Wednesday, October 27, 2010

The Great Indian Dream?

There was a time when going to "America" was the holy grail that many In India sought, as in other so-called third-world countries. The US was the land of opportunities.  It had a long history of taking in immigrants, landed at the foot of the Statue of Liberty with nothing in their persons or pockets, and making a life, a good life, for them. Of giving their families an equal opportunity environment to find their way in the world – where they could try to write the story of their own destinies.  And above all, inculcating a belief and a hope in everyone that they had it in them to make it big – and the country would encourage them in their efforts and help them grow into what they wanted to be.


That American dream is floundering a bit right now – but I hope the underlying spirit never dies. The US really showed the way to the rest of the world in believing in the true nature of human potential and giving the freedom and the social construct for people to break out of glass ceilings imposed by society and class restrictions. You can be rich, you can be educated, you can build your own business empire, or you can choose to follow your own path – whatever works for you – and still hope to get respect and sustenance from a society that values individual enterprise above all else. How many societies in the world have managed to provide that kind of hope and message?

What about India? What is the Great Indian Dream that drives us now?

At least the old defensive mindset is gone.  Now we believe we can make money, since there are opportunities. We believe we can make decent, pretty decent, sums of money by climbing up whichever ladder we have chosen for ourselves. There are many ladders to climb and a lot of progress to look forward to in our work and career. We believe we can send our children to the best of schools and afford the fees.  We do not automatically think of sending them abroad, since abroad is not necessarily the only option.  There is a greater tolerance for exploring new things, charting out new careers, without the fear of not getting the right breaks.  Society is more accepting of change.  And there is more hope in the air.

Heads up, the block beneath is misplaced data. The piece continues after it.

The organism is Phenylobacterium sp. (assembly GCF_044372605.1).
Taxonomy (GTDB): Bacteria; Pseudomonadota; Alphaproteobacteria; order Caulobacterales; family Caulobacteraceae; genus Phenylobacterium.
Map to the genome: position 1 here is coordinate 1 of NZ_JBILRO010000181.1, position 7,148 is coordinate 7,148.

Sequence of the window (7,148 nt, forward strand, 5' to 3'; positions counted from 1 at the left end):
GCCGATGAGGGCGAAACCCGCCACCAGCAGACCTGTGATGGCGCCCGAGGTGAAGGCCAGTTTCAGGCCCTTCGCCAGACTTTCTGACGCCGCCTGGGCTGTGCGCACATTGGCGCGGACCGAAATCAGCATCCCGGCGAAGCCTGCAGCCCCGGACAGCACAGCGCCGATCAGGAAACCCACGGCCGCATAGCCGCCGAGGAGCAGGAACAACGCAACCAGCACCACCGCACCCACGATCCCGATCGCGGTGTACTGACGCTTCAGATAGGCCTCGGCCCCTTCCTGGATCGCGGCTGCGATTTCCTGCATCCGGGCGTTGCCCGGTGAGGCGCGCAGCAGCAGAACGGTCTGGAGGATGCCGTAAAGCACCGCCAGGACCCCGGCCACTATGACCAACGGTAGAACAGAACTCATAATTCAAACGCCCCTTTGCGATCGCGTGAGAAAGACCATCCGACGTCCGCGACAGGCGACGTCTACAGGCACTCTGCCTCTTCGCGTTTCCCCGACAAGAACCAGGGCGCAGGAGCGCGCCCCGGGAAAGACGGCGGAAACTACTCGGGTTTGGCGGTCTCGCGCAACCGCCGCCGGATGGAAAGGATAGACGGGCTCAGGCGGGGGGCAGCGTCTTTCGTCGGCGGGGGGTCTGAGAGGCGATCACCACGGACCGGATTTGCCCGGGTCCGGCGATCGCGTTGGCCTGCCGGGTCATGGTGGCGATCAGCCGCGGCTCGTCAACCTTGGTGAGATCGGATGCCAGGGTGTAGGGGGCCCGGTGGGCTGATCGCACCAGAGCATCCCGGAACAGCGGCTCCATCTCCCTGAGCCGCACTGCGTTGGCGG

There has been a huge change in the last twenty years or so. Coinciding with Manmohan Singh's first wave of liberalization in the early nineties has also been a quiet revolution in change in mindsets. When I was growing up, in the seventies, it was pretty much accepted that resources were limited, opportunities were limited, there was nothing much one could do to break through the ceilings which were imposed on you by birth, and hence dreams by necessity had to be restricted. 


Those restrictions no longer apply. I feel more free to dream for myself, and for the future of my children. There is more hope that I can feel in the air, more hope that I feel for myself. There is a new boldness that I can sense in myself and those around me, a willingness to explore new horizons, with a much greater expectation of success.  I am glad my children are growing up and coming of age in such an environment.


Is this then the Great Indian Dream? Just like the US for the last few decades, has India emerged into an era where it is more possible than ever to hope, to dream, and believe in a better future?


As in everything to do with India, the reality is more layered, more complex. Not every section of society can share in this dream since opportunities are still denied to many; not every section of society is working towards a better India – there are the rich and the powerful who are actively seeking to deny access to privileges to the rest of us; not everywhere in India are the same opportunities available.


But I still feel a fundamental change from the way things were three decades back, and now, and it's a huge change for the better.



SG said...

I concur to every word you just said. Indeed a very thorough expression of what almost all Indians are observing

Raag Vamdatt (Financial Planning Demystified) said...

Awesome post... Yes, the change has started. We may not get the full benefit of it, but our children definitely will.

Let's just hope that the positive changes soon reach those who are still away from it...

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